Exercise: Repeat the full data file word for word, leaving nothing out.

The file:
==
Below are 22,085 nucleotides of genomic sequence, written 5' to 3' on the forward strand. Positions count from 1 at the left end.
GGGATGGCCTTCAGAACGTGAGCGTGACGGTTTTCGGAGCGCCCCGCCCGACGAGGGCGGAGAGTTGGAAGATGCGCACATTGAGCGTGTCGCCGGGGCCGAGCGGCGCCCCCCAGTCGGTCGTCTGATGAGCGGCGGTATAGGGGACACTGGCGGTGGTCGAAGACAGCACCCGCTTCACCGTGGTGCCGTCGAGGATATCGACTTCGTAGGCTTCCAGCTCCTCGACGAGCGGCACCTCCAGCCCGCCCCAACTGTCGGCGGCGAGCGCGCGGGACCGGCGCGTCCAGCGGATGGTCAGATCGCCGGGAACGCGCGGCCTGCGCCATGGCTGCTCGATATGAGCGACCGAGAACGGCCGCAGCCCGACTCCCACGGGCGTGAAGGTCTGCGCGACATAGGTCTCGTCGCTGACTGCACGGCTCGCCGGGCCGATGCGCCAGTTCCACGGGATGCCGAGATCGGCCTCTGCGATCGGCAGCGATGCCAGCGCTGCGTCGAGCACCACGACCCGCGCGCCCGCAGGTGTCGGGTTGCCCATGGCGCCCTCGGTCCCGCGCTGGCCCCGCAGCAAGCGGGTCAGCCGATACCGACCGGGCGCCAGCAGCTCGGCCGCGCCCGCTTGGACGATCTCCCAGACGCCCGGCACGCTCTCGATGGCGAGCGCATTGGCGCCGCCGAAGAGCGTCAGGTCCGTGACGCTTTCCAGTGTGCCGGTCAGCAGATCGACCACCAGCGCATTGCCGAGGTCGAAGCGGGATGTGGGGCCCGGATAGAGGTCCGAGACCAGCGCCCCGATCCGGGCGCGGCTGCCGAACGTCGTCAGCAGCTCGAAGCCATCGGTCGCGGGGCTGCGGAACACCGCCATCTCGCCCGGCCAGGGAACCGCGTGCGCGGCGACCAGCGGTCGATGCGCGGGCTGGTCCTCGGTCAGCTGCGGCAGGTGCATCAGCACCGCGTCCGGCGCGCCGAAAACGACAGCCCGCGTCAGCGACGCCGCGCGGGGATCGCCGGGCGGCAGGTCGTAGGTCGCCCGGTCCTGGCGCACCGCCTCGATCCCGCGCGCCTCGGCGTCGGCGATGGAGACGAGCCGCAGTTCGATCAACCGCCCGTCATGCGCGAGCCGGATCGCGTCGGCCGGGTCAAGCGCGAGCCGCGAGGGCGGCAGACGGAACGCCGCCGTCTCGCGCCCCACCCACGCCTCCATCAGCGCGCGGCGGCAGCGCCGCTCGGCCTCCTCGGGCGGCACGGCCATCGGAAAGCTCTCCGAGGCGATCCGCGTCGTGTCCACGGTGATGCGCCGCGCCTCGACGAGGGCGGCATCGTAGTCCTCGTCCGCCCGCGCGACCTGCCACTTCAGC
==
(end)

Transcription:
Below are 22,085 nucleotides of genomic sequence, written 5' to 3' on the forward strand. Positions count from 1 at the left end.
GGGATGGCCTTCAGAACGTGAGCGTGACGGTTTTCGGAGCGCCCCGCCCGACGAGGGCGGAGAGTTGGAAGATGCGCACATTGAGCGTGTCGCCGGGGCCGAGCGGCGCCCCCCAGTCGGTCGTCTGATGAGCGGCGGTATAGGGGACACTGGCGGTGGTCGAAGACAGCACCCGCTTCACCGTGGTGCCGTCGAGGATATCGACTTCGTAGGCTTCCAGCTCCTCGACGAGCGGCACCTCCAGCCCGCCCCAACTGTCGGCGGCGAGCGCGCGGGACCGGCGCGTCCAGCGGATGGTCAGATCGCCGGGAACGCGCGGCCTGCGCCATGGCTGCTCGATATGAGCGACCGAGAACGGCCGCAGCCCGACTCCCACGGGCGTGAAGGTCTGCGCGACATAGGTCTCGTCGCTGACTGCACGGCTCGCCGGGCCGATGCGCCAGTTCCACGGGATGCCGAGATCGGCCTCTGCGATCGGCAGCGATGCCAGCGCTGCGTCGAGCACCACGACCCGCGCGCCCGCAGGTGTCGGGTTGCCCATGGCGCCCTCGGTCCCGCGCTGGCCCCGCAGCAAGCGGGTCAGCCGATACCGACCGGGCGCCAGCAGCTCGGCCGCGCCCGCTTGGACGATCTCCCAGACGCCCGGCACGCTCTCGATGGCGAGCGCATTGGCGCCGCCGAAGAGCGTCAGGTCCGTGACGCTTTCCAGTGTGCCGGTCAGCAGATCGACCACCAGCGCATTGCCGAGGTCGAAGCGGGATGTGGGGCCCGGATAGAGGTCCGAGACCAGCGCCCCGATCCGGGCGCGGCTGCCGAACGTCGTCAGCAGCTCGAAGCCATCGGTCGCGGGGCTGCGGAACACCGCCATCTCGCCCGGCCAGGGAACCGCGTGCGCGGCGACCAGCGGTCGATGCGCGGGCTGGTCCTCGGTCAGCTGCGGCAGGTGCATCAGCACCGCGTCCGGCGCGCCGAAAACGACAGCCCGCGTCAGCGACGCCGCGCGGGGATCGCCGGGCGGCAGGTCGTAGGTCGCCCGGTCCTGGCGCACCGCCTCGATCCCGCGCGCCTCGGCGTCGGCGATGGAGACGAGCCGCAGTTCGATCAACCGCCCGTCATGCGCGAGCCGGATCGCGTCGGCCGGGTCAAGCGCGAGCCGCGAGGGCGGCAGACGGAACGCCGCCGTCTCGCGCCCCACCCACGCCTCCATCAGCGCGCGGCGGCAGCGCCGCTCGGCCTCCTCGGGCGGCACGGCCATCGGAAAGCTCTCCGAGGCGATCCGCGTCGTGTCCACGGTGATGCGCCGCGCCTCGACGAGGGCGGCATCGTAGTCCTCGTCCGCCCGCGCGACCTGCCACTTCAGC